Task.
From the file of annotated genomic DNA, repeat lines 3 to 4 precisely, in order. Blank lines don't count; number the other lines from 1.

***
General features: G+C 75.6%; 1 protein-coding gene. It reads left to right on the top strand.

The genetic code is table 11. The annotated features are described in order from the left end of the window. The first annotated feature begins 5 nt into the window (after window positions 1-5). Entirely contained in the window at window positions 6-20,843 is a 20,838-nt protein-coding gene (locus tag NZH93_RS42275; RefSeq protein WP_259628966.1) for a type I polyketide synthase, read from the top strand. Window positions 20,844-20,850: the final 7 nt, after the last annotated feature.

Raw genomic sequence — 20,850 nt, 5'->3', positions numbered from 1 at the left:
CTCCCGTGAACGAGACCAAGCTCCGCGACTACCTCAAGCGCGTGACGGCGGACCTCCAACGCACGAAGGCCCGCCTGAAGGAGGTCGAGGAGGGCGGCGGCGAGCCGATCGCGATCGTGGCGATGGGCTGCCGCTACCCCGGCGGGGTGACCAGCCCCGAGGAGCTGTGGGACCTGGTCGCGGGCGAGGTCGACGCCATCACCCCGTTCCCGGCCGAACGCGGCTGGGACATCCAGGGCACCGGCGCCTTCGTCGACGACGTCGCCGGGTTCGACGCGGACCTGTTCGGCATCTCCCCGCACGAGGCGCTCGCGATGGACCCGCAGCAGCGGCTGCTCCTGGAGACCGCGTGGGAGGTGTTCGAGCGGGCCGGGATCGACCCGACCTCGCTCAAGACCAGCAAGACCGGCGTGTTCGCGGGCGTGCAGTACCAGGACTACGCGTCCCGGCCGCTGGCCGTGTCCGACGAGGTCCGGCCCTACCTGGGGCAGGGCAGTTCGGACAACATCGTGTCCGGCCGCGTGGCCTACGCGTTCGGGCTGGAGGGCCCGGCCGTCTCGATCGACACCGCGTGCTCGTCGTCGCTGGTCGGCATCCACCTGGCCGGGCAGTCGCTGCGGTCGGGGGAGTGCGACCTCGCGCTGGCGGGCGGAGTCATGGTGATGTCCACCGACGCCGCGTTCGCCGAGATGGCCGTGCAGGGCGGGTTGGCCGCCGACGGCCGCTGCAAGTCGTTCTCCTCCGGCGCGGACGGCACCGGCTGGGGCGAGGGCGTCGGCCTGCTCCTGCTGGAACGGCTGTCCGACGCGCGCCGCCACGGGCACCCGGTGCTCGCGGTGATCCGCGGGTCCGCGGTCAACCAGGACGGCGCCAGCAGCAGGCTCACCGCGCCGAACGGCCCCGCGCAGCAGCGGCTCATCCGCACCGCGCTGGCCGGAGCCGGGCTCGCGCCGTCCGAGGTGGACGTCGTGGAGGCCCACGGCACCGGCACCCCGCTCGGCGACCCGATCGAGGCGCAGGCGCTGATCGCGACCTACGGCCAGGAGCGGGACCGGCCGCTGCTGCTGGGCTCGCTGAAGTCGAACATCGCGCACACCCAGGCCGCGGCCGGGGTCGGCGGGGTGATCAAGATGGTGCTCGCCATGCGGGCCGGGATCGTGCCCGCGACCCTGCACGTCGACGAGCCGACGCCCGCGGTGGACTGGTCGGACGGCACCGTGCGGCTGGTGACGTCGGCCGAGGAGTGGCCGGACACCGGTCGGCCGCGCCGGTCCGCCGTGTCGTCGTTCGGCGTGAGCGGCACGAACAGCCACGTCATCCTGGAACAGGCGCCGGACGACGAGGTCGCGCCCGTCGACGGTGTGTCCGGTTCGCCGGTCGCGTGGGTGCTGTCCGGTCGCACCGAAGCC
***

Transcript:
Raw genomic sequence — 20,850 nt, 5'->3', positions numbered from 1 at the left:
CTCCCGTGAACGAGACCAAGCTCCGCGACTACCTCAAGCGCGTGACGGCGGACCTCCAACGCACGAAGGCCCGCCTGAAGGAGGTCGAGGAGGGCGGCGGCGAGCCGATCGCGATCGTGGCGATGGGCTGCCGCTACCCCGGCGGGGTGACCAGCCCCGAGGAGCTGTGGGACCTGGTCGCGGGCGAGGTCGACGCCATCACCCCGTTCCCGGCCGAACGCGGCTGGGACATCCAGGGCACCGGCGCCTTCGTCGACGACGTCGCCGGGTTCGACGCGGACCTGTTCGGCATCTCCCCGCACGAGGCGCTCGCGATGGACCCGCAGCAGCGGCTGCTCCTGGAGACCGCGTGGGAGGTGTTCGAGCGGGCCGGGATCGACCCGACCTCGCTCAAGACCAGCAAGACCGGCGTGTTCGCGGGCGTGCAGTACCAGGACTACGCGTCCCGGCCGCTGGCCGTGTCCGACGAGGTCCGGCCCTACCTGGGGCAGGGCAGTTCGGACAACATCGTGTCCGGCCGCGTGGCCTACGCGTTCGGGCTGGAGGGCCCGGCCGTCTCGATCGACACCGCGTGCTCGTCGTCGCTGGTCGGCATCCACCTGGCCGGGCAGTCGCTGCGGTCGGGGGAGTGCGACCTCGCGCTGGCGGGCGGAGTCATGGTGATGTCCACCGACGCCGCGTTCGCCGAGATGGCCGTGCAGGGCGGGTTGGCCGCCGACGGCCGCTGCAAGTCGTTCTCCTCCGGCGCGGACGGCACCGGCTGGGGCGAGGGCGTCGGCCTGCTCCTGCTGGAACGGCTGTCCGACGCGCGCCGCCACGGGCACCCGGTGCTCGCGGTGATCCGCGGGTCCGCGGTCAACCAGGACGGCGCCAGCAGCAGGCTCACCGCGCCGAACGGCCCCGCGCAGCAGCGGCTCATCCGCACCGCGCTGGCCGGAGCCGGGCTCGCGCCGTCCGAGGTGGACGTCGTGGAGGCCCACGGCACCGGCACCCCGCTCGGCGACCCGATCGAGGCGCAGGCGCTGATCGCGACCTACGGCCAGGAGCGGGACCGGCCGCTGCTGCTGGGCTCGCTGAAGTCGAACATCGCGCACACCCAGGCCGCGGCCGGGGTCGGCGGGGTGATCAAGATGGTGCTCGCCATGCGGGCCGGGATCGTGCCCGCGACCCTGCACGTCGACGAGCCGACGCCCGCGGTGGACTGGTCGGACGGCACCGTGCGGCTGGTGACGTCGGCCGAGGAGTGGCCGGACACCGGTCGGCCGCGCCGGTCCGCCGTGTCGTCGTTCGGCGTGAGCGGCACGAACAGCCACGTCATCCTGGAACAGGCGCCGGACGACGAGGTCGCGCCCGTCGACGGTGTGTCCGGTTCGCCGGTCGCGTGGGTGCTGTCCGGTCGCACCGAAGCC